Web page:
In today’s society, a college education is considered paramount for success in adulthood. In order to be admitted to university, students must exhibit sufficient skills and understanding which will convince admission departments that you will be able to survive a higher education environment.
The primary means of determination is your score in the ACT or SAT test. These standardized tests are designed to evaluate quantitative and verbal skills and understanding. Simply put, if your scores on the various sections in these tests do not meet the minimum levels set by individual schools, your admission will be problematical. Since these tests are standardized, the scores are not subject to differing interpretations as is the case with grades. The essay component of these tests, though not incorporated into the composite score, is extremely important especially when applying to schools which require admission essays. Essays are timed. You may not receive help. Therefore, this is the only example of your writing which schools can evaluate as the students’ own. Declining to do these essays is tantamount to rejection by most good universities.
Your GPA is also of importance, but because of differences in grading criteria among schools and teachers, it is given lesser consideration in admissions. However, a D or lower in any core or required subject will diminish your chances at most universities, and eliminate you from consideration at some.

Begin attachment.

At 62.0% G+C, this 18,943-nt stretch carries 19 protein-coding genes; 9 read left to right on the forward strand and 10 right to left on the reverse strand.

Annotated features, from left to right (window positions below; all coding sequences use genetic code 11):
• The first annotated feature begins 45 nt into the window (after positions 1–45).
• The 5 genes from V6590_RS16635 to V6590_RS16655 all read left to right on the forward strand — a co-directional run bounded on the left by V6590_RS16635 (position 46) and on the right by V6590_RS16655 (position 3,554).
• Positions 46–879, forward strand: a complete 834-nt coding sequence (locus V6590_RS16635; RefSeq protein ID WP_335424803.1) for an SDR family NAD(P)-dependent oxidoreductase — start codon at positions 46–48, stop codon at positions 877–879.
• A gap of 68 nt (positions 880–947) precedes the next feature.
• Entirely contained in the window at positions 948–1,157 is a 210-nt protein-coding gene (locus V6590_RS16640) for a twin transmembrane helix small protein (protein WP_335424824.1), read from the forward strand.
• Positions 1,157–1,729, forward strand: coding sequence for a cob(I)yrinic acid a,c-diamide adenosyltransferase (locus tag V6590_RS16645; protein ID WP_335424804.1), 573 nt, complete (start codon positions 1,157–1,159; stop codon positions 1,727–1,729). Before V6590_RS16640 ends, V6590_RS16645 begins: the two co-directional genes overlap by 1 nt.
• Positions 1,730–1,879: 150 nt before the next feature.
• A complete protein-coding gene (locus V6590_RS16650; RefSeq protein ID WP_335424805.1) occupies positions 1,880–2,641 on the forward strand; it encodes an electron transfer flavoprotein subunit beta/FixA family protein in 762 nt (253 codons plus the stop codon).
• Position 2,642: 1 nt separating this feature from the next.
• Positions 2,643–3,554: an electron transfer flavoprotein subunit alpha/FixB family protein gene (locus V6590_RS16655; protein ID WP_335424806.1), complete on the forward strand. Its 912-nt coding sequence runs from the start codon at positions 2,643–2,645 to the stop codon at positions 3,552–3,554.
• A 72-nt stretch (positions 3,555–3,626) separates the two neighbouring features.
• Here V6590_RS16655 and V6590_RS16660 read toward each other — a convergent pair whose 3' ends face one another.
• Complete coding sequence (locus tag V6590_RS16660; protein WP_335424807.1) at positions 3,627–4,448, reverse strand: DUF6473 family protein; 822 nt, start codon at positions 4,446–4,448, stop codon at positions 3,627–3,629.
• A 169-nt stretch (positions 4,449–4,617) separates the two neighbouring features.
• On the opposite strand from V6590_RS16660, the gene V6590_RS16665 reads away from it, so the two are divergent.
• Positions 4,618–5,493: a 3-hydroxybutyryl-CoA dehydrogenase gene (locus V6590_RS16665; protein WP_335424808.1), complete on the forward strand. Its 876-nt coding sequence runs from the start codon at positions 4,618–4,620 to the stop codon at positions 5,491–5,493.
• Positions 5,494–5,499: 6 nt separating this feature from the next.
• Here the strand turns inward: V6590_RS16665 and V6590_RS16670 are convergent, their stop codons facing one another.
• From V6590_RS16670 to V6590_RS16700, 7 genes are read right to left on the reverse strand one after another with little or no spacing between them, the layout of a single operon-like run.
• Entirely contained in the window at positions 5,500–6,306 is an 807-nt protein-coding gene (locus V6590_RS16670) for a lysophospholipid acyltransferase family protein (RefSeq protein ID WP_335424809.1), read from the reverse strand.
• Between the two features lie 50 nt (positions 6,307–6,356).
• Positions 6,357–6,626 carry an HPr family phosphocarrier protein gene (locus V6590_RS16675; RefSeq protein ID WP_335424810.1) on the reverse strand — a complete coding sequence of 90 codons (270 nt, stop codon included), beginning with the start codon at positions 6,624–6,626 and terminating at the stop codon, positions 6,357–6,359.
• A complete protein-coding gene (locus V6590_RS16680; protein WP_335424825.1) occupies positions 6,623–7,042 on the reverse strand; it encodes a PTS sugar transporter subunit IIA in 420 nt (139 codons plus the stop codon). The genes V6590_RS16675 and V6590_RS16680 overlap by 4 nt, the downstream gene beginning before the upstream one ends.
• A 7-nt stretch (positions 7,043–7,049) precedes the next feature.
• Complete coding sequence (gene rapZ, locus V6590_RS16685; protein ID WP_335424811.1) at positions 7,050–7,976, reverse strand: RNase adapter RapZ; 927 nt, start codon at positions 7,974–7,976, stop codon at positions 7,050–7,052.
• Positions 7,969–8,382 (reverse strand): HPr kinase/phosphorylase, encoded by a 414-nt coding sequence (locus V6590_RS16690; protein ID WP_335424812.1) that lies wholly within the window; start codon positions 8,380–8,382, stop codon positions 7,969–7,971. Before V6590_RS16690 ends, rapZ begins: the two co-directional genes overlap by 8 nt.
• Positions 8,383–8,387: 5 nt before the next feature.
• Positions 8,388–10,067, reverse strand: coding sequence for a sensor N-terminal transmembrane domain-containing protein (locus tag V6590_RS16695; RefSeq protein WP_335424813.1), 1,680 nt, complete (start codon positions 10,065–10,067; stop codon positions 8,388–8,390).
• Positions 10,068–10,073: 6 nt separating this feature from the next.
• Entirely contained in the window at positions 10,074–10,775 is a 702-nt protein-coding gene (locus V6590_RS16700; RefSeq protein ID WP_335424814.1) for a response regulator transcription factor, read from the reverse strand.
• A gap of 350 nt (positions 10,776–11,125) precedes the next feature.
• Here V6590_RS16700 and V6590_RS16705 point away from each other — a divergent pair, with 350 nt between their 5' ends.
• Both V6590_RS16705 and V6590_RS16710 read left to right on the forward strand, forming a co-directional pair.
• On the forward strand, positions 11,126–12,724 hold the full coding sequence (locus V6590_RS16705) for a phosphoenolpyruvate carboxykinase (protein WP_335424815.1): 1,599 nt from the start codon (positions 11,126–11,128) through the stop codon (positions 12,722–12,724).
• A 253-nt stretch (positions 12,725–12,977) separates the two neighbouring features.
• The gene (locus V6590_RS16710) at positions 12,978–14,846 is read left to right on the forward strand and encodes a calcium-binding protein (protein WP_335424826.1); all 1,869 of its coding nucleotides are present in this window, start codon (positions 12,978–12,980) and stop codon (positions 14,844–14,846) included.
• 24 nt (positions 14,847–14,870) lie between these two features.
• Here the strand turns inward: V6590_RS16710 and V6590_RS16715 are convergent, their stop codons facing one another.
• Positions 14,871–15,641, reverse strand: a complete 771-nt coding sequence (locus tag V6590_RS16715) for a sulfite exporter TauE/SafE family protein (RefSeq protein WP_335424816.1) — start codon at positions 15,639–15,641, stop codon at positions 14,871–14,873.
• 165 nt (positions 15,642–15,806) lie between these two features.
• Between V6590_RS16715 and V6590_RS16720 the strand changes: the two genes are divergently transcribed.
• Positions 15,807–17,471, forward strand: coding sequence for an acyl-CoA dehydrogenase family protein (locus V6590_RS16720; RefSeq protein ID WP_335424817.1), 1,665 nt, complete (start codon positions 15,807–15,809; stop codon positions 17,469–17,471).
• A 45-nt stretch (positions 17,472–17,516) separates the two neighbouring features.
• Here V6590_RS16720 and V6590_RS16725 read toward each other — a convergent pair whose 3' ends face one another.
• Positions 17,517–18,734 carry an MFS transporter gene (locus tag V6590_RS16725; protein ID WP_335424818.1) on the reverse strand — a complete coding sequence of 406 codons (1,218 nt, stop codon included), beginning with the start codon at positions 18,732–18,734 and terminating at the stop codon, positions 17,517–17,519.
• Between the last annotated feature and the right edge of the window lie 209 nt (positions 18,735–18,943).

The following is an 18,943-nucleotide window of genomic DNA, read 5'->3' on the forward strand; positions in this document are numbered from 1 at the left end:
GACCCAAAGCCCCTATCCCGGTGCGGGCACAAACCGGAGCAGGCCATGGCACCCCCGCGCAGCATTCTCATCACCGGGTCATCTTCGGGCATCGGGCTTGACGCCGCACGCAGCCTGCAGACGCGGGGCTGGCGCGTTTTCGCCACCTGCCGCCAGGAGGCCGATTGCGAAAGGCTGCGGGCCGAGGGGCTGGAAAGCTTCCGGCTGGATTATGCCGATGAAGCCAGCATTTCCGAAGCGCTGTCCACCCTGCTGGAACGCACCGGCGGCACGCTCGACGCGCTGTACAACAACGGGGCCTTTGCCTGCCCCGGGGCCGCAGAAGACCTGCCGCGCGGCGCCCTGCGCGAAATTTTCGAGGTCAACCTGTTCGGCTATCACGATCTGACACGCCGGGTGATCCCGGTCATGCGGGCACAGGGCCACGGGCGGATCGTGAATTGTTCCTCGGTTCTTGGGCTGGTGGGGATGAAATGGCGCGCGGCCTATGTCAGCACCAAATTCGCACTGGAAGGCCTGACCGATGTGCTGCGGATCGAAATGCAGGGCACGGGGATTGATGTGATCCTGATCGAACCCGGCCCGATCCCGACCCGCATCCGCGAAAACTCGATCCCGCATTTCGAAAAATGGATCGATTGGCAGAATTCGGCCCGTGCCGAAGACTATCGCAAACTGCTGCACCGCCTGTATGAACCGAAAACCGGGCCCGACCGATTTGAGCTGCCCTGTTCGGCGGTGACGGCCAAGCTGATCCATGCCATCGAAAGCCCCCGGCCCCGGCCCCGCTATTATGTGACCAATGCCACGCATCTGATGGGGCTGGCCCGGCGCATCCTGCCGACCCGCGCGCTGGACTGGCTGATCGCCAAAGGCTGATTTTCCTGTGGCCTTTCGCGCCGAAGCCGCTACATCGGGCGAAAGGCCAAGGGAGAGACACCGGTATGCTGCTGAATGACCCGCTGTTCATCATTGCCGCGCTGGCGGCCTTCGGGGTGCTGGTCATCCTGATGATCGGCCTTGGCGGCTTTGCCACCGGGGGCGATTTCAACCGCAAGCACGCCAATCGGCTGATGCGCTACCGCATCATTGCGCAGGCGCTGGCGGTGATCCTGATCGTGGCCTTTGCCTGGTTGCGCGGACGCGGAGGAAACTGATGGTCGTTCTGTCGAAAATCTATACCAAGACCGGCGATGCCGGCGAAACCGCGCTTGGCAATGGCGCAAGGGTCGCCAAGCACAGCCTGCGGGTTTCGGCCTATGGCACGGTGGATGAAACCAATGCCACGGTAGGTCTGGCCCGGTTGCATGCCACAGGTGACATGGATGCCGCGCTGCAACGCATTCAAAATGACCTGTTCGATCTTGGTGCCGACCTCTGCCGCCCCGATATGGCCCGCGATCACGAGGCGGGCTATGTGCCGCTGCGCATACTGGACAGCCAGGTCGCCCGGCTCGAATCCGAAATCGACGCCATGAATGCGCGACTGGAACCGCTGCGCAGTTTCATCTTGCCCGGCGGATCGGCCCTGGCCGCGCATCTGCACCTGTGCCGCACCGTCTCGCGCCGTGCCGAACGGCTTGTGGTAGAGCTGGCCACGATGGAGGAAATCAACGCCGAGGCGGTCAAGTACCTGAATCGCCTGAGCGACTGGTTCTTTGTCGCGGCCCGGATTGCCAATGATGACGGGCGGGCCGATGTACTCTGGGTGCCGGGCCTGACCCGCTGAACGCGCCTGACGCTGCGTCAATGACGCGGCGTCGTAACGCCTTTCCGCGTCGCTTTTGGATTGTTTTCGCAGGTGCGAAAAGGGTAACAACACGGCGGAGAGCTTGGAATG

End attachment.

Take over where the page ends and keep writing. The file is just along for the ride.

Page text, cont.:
Other factors which may be considered include, but is not limited to, community service, extracurricular activities, scholarships, alumni status, and recommendations.
State-supported schools generally have lower admissions standards than private schools. It is much easier to matriculate into an in-state university than one out of state. The top schools in the nation, whether private or state-supported, will require absolutely top scores and grades – after all, you will be competing with tens of thousands of students, many of whom are international, well-prepared, and the best in their schools.
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David K. Yoshinaga, Ph.D., Ph.D., Sc.D.